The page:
Your Sneezing Cat is usually telling you that there is an irritation with his nasal passage. Sneezing is a reflex that results from stimulation of the lining of the nose. If your cat sneezes off and on for several hours but shows no other signs of an illness, his symptoms may be due to minor nasal irritation or allergy. Sneezing which continues throughout the day may be the initial signs of a viral upper respiratory infection.
If there is a foreign material in the nasal cavity, your cat will experience bouts of violent sneezing along with head shaking and pawing at the nose. The foreign material might have sneezed out, but the irritation caused by it will most probably result in continued sneezing.
Some bacterial infections in the nasal passages and frontal sinuses also produce bouts of sniffling with the sneezing, accompanied by nasal discharges. These particular diseases tend to become chronic.
Reverse sneezing in cats is a condition that will rarely indicate a foreign body trapped at the back of the nasal cavity. However, it will alarm us because to the human ear it sounds worse than it actually is (in most cases). It sounds as though there is something caught in his air passages, but it is usually due to a temporary spasm of the throat muscles. An accumulation of mucus or an irritation at the back of the throat is probably the initiating factor.
Some of the main causes of sneezing in your cat are:
Foreign Bodies in the Nose
These can include grass seeds, straw, string, wood splinters, and sometimes an insect. The most pronounced sign of a foreign body in the nose is violent sneezing at first and intermittent later on, with pawing at the nose. Reverse sneezing along with attempts to clear the throat usually suggest a foreign object trapped at the back of the nasal cavity.
A cat with a foreign object in his nose might squint his eye or tilt his head to the side that is affected. He also might drop his head to the floor with his neck extended, while making deep inhaling efforts. If the foreign objects are allowed to remain longer than a day or two, they could be associated with a secondary bacterial infection.
Periodic occurrences of sneezing that last a short time could be the result of a nasal allergy in your cat. At times they are joined by a clear watery discharge from the nose. They commonly occur on a day-to-day basis and are caused by an environmental irritant or allergen. This type of allergy (called rhinitis), will respond well to medications containing a steroid and antihistamine.
The most common cause of a nasal infection in the cat is a feline viral respiratory illness. You can determine if both nostrils are involved or if other cats in the house exhibit the same symptoms of sneezing, nasal discharge, noisy breathing, and mouth breathing. The nasal discharge is watery at first but soon becomes yellow and thick. Viral respiratory infections are also accompanied by fever, tearing, redness and discharge from the eyes, ulcers on the tongue, cough, and lethargy.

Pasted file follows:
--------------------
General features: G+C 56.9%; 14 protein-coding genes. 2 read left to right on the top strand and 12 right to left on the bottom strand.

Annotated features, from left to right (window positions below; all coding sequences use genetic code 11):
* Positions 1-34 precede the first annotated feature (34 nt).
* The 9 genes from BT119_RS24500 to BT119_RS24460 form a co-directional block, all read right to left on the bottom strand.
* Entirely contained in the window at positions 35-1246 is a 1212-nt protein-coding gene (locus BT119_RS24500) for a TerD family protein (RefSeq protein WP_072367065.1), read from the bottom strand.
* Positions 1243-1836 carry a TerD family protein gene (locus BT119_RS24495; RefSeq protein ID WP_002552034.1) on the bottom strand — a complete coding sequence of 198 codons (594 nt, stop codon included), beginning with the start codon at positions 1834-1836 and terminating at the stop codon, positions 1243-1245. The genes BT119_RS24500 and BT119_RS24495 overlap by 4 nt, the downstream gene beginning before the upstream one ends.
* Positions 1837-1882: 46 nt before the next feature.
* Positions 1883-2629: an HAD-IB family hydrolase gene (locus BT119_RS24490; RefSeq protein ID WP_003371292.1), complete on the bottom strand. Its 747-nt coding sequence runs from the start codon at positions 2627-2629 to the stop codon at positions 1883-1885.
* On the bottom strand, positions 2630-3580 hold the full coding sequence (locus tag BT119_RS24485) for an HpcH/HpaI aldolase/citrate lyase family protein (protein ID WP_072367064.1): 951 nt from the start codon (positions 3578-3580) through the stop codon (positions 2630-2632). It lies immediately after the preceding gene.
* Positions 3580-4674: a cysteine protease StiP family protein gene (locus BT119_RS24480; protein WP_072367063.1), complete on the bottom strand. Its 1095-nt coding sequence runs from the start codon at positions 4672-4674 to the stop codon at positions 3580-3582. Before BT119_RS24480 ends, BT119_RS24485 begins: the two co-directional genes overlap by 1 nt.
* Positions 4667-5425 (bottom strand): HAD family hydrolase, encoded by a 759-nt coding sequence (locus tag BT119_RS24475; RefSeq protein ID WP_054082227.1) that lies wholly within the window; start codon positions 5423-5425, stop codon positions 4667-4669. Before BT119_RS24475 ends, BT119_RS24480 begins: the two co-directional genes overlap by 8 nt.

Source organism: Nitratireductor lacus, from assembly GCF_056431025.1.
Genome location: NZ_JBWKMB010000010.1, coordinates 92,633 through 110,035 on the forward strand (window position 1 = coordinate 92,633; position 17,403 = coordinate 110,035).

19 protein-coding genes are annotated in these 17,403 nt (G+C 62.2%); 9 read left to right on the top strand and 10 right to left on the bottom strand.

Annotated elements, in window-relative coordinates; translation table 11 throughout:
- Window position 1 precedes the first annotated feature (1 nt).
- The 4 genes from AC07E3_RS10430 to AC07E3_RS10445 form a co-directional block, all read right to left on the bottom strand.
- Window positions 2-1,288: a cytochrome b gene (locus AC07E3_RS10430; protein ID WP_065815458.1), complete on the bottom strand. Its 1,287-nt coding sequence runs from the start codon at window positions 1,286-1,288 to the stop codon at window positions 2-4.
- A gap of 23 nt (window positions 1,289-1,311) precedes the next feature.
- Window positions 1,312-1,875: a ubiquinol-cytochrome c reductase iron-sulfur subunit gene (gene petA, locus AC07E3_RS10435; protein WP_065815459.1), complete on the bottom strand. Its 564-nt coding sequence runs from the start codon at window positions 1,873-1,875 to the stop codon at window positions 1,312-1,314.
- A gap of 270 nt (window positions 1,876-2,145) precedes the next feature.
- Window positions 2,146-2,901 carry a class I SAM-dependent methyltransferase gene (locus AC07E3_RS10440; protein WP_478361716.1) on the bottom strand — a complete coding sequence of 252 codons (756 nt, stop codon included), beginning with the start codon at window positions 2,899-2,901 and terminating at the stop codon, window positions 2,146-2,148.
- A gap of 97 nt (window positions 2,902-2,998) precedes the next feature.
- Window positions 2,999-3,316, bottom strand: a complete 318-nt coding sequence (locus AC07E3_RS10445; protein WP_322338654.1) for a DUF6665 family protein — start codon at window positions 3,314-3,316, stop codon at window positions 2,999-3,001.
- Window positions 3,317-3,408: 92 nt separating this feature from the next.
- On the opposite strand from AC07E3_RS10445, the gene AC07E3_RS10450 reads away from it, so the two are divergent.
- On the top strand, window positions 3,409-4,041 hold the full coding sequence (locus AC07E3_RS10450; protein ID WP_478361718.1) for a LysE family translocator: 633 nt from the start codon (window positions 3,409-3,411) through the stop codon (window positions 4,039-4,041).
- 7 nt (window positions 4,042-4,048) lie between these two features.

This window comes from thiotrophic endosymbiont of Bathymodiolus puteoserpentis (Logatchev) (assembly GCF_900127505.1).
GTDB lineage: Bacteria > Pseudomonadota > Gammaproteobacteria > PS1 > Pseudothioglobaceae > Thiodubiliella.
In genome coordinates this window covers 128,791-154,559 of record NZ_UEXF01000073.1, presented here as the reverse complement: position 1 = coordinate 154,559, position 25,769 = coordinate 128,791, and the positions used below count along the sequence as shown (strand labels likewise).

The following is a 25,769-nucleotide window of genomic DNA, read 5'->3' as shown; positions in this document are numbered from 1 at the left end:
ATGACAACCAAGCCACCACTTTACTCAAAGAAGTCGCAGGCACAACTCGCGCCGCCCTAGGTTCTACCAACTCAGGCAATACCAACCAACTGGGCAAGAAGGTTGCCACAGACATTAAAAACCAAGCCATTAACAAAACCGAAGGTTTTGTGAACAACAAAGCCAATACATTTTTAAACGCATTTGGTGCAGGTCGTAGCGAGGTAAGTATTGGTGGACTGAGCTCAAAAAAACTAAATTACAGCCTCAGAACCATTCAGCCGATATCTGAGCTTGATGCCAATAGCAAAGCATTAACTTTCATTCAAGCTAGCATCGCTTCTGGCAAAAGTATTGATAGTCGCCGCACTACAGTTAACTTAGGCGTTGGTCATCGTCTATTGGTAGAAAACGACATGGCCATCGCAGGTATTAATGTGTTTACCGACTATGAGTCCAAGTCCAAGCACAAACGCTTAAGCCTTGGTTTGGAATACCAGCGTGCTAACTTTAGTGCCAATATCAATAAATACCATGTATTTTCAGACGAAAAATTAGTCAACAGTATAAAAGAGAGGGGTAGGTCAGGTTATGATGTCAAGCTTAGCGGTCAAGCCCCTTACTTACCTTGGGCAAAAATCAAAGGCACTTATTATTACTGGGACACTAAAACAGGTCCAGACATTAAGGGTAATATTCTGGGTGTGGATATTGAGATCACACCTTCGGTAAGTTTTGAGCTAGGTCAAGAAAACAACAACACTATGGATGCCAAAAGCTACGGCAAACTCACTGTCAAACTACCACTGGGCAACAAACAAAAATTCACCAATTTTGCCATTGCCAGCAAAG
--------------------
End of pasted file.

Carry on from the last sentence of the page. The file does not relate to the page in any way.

Bacterial infections originate when the nasal lining has been injured by a foreign body or a blow to the nose, or by a prior viral upper respiratory disease. The most common sign of bacterial involvement of the nose is a nasal discharge which is thick and. creamy yellow. A bloody discharge indicates ulceration of the lining membrane.
The major sinuses in the cat are the frontal. Because respiratory infections are fairly common in the cat, secondary infections of the frontal sinuses occur with some frequency. The signs of chronic bacterial infection are an ongoing nasal discharge accompanied by frequent sneezing and sniffling. Upon further inspection, an X-ray might show an increased density in one sinus. The cat may appear to have a headache and sit with his head hanging and his eyes partially closed. This will usually be followed by diminished appetite and weight loss.
Nasal Polyps and Tumors
Benign and malignant tumors are found in the nasal cavity and sinuses, most frequently on just one side. Sneezing and sniffling are early signs. This will be followed by obstructed breathing or possibly bleeding in the affected nostril.
A polyp is a growth that starts out as an enlargement of one of the mucous glands. It is not cancerous. It usually appears like a cherry on a stalk. Polyps and small tumors should be removed by your veterinarian.
Large tumors are more serious and make one side of the face protrude more than the other. If they extend beyond the eye, they will bulge. These tumors are advanced and treatment is most often not possible.
Pay close attention to your Sneezing Cat He might require closer observation by your vet.
References: The Cat Owner's Home Veterinary Handbook by Delbert G. Carlson, D.V.M and James M. Giffin, M.D. - First Edition
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